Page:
Nostalgia is a funny thing. It gets talked about online like it's a sin; as if being fond of things from your past is a terrible thing. Nostalgia can be taken too far, certainly, but I don't think there's any shame in taking pleasure in the past.
The adventure games I wrote about a few days ago are a good example. By today's standards Sierra's adventure games were often perversely difficult with sometimes illogical and unforgiving puzzles. The Rumpelstiltskin puzzle in King's Quest or the collapsing bridge in King's Quest II are great examples of that. That doesn't reduce the importance of those games in the history of the medium. And it doesn't mean I can't play them today and enjoy them.
Nostalgia is as much about the period something came from as the thing itself. It's almost impossible to divorce something in our past from the things surrounding it. When I think of Duck Tales, or Talespin, I also think of the house I grew up in. Empire Strikes Back reminds me of watching it on VHS for the first time at my aunt and uncle's house. Teenage Mutant Ninja Turtles reminds of my best friend, who was an even bigger fan of them than I was.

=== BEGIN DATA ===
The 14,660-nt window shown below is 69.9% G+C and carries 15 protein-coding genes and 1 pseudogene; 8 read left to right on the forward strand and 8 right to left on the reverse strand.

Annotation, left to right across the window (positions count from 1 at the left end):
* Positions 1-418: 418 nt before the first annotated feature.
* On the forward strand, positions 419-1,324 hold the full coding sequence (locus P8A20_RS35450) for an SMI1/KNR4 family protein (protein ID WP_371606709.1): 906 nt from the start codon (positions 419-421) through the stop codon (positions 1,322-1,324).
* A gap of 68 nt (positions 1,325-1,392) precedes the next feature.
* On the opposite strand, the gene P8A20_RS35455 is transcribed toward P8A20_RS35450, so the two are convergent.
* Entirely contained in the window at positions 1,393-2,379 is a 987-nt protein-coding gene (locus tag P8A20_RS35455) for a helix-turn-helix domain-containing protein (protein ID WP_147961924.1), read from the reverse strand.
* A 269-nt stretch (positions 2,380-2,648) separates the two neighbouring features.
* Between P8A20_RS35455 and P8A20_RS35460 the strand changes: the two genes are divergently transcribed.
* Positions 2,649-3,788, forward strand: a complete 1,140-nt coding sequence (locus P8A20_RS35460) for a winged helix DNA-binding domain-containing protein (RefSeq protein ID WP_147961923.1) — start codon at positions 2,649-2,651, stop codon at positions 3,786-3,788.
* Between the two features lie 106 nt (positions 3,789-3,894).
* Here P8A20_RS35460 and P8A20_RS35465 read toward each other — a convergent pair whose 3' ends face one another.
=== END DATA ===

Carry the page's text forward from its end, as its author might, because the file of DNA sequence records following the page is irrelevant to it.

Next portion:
As time passes, it's only natural for our pastimes to be linked to our strongest memories of them. The mediocre fades, and the great and the terrible remain. We just have to remember that those extremes were not the whole of the experience; that the good and the bad were both tempered by lesser times that we don't remember as well. And that today's experiences can and will match those of our memories once we have a little distance.